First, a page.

• Combining basic distances using JEC or Lasso provides a simple way to compute distances between images. Using such composite distances, it is possible to find the K nearest neighbors of an image from the test set in the training set. Subsequently, keywords then are assigned to the test image from its nearest neighbor images.
  • FIG. 3 is a flow chart providing a general overview of transferring keywords from the nearest neighbors of an input image to the input image. A server implemented on one or more computers receives (300) an input image and, in some implementations, a collection of reference images. The server then identifies (302) one or more nearest neighbor images of the input image from among a collection of images, in which each of the one or more nearest neighbor images is associated with a respective one or more image labels. The server then assigns (304) a plurality of image labels to the input image, in which the plurality of image labels are selected from the image labels associated with one or more of the nearest neighbor images. The input image having the assigned plurality of image labels then is stored (306) in a digital data repository of the server. Metadata containing the labels can be stored with the input image in the repository or elsewhere.
  • A simple method to transfer n keywords to a query image I from the query's K nearest neighbors in the training set is disclosed as follows. Let Ii, i ∈ 1, . . . , K be the K nearest neighbors of I in the training set, ordered according to increasing distance (i.e. I1 is the most similar image). The number of keywords associated with Ii is denoted by |Ii|. The steps of the greedy label transfer algorithm include:
      • 1. Score each keyword of the nearest neighbor I1 according to the keyword's frequency in the training set.
      • 2. Of the |I1|, keywords of I1, transfer the n highest scoring keywords to query Ĩ. If |I1|<n, we still need to transfer more keywords, so proceed to step 3.
      • 3. Rank each keyword of neighbors I2 through IK according to two factors: 1) their co-occurrence in the training set with the keywords transferred in step 2, and 2) their local frequency (how often they appear as keywords of images I2 through IK). The product of these two factors, after normalization, provides the score necessary for ranking these keywords. Based on this keyword ranking, select the best n−|I1| keywords to transfer to tile query Ĩ. Essentially, the label transfer scheme applies all keywords of the first nearest neighbor. If more keywords are needed, then they are selected from neighbors 2 through N (based on two factors: co-occurrence and frequency).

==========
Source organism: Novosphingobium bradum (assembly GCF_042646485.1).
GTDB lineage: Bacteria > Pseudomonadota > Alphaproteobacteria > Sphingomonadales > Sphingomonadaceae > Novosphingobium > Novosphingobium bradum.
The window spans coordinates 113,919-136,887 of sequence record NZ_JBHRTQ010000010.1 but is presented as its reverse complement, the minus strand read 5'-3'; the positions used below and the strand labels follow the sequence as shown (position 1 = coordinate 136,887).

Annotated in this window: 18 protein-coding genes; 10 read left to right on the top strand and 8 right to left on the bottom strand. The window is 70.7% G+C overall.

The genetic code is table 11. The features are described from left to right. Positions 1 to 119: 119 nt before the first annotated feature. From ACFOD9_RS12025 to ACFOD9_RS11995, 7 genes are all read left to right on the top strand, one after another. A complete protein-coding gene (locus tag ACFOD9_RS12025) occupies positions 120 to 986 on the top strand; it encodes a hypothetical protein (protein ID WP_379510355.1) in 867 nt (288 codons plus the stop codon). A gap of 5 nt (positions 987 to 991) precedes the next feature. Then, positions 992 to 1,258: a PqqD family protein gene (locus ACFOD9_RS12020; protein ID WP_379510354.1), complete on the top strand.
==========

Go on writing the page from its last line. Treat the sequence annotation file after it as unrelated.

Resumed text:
• In summary, the described implementations of image annotation method include the following steps. First, a composite image distance (computed with JEC or Lasso) is used to identify nearest neighbors of an input image. Next, the desired number of keywords are transferred from the nearest neighbors to the input image.
  • The performance of the image annotation methods were evaluated on different image datasets. FIGS. 6 and 7 show example images from two separate image datasets: the Core15K set and the ESP set. The images in FIG. 6 are from the Core15K dataset which has become the de facto evaluation benchmark in the image annotation community. On the left are 25 randomly selected images from the dataset. On the right are two sample images and their associated annotations. The set contains 5000 images collected from the larger Core1 CD set. The set is annotated from a dictionary of 374 keywords, with each image having been annotated with between one and five keywords, and on average 3.5 keywords. Out of 374 keywords, only 260 appear in the test set.